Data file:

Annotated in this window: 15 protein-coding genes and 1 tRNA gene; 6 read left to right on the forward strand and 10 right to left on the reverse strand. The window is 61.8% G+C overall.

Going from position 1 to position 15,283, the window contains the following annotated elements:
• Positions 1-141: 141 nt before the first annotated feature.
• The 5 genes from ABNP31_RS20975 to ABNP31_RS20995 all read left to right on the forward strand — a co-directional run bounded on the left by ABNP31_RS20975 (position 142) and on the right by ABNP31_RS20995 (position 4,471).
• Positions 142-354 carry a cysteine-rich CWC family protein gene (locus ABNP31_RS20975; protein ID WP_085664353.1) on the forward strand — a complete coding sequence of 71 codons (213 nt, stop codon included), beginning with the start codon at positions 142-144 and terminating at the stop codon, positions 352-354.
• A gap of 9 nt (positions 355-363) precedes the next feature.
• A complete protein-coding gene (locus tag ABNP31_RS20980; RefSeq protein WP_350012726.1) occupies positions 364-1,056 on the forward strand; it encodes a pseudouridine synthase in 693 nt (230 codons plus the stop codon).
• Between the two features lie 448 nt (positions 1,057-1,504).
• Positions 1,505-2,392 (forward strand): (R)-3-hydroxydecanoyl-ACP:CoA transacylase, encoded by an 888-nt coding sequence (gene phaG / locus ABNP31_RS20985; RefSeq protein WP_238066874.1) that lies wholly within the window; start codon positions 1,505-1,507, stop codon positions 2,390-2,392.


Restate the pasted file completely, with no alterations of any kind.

Annotated in this window: 15 protein-coding genes and 1 tRNA gene; 6 read left to right on the forward strand and 10 right to left on the reverse strand. The window is 61.8% G+C overall.

Going from position 1 to position 15,283, the window contains the following annotated elements:
• Positions 1-141: 141 nt before the first annotated feature.
• The 5 genes from ABNP31_RS20975 to ABNP31_RS20995 all read left to right on the forward strand — a co-directional run bounded on the left by ABNP31_RS20975 (position 142) and on the right by ABNP31_RS20995 (position 4,471).
• Positions 142-354 carry a cysteine-rich CWC family protein gene (locus ABNP31_RS20975; protein ID WP_085664353.1) on the forward strand — a complete coding sequence of 71 codons (213 nt, stop codon included), beginning with the start codon at positions 142-144 and terminating at the stop codon, positions 352-354.
• A gap of 9 nt (positions 355-363) precedes the next feature.
• A complete protein-coding gene (locus tag ABNP31_RS20980; RefSeq protein WP_350012726.1) occupies positions 364-1,056 on the forward strand; it encodes a pseudouridine synthase in 693 nt (230 codons plus the stop codon).
• Between the two features lie 448 nt (positions 1,057-1,504).
• Positions 1,505-2,392 (forward strand): (R)-3-hydroxydecanoyl-ACP:CoA transacylase, encoded by an 888-nt coding sequence (gene phaG / locus ABNP31_RS20985; RefSeq protein WP_238066874.1) that lies wholly within the window; start codon positions 1,505-1,507, stop codon positions 2,390-2,392.